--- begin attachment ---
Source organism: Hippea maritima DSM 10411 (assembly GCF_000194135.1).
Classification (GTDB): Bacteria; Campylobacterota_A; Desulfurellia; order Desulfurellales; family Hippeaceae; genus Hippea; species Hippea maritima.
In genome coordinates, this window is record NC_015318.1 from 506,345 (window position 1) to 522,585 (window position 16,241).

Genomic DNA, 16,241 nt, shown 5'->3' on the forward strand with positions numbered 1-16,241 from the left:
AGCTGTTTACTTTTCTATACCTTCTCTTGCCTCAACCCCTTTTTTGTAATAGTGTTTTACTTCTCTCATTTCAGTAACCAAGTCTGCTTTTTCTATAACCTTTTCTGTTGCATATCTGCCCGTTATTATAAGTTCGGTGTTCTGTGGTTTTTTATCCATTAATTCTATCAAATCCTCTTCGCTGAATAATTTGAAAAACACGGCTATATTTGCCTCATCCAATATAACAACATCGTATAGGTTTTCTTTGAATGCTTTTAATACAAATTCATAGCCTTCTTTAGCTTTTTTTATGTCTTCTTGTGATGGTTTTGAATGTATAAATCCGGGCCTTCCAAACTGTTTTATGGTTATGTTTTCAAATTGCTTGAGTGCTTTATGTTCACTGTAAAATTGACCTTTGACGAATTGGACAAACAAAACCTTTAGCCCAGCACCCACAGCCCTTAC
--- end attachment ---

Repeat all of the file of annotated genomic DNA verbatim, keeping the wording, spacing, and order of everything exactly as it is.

Source organism: Hippea maritima DSM 10411 (assembly GCF_000194135.1).
Classification (GTDB): Bacteria; Campylobacterota_A; Desulfurellia; order Desulfurellales; family Hippeaceae; genus Hippea; species Hippea maritima.
In genome coordinates, this window is record NC_015318.1 from 506,345 (window position 1) to 522,585 (window position 16,241).

Genomic DNA, 16,241 nt, shown 5'->3' on the forward strand with positions numbered 1-16,241 from the left:
AGCTGTTTACTTTTCTATACCTTCTCTTGCCTCAACCCCTTTTTTGTAATAGTGTTTTACTTCTCTCATTTCAGTAACCAAGTCTGCTTTTTCTATAACCTTTTCTGTTGCATATCTGCCCGTTATTATAAGTTCGGTGTTCTGTGGTTTTTTATCCATTAATTCTATCAAATCCTCTTCGCTGAATAATTTGAAAAACACGGCTATATTTGCCTCATCCAATATAACAACATCGTATAGGTTTTCTTTGAATGCTTTTAATACAAATTCATAGCCTTCTTTAGCTTTTTTTATGTCTTCTTGTGATGGTTTTGAATGTATAAATCCGGGCCTTCCAAACTGTTTTATGGTTATGTTTTCAAATTGCTTGAGTGCTTTATGTTCACTGTAAAATTGACCTTTGACGAATTGGACAAACAAAACCTTTAGCCCAGCACCCACAGCCCTTAC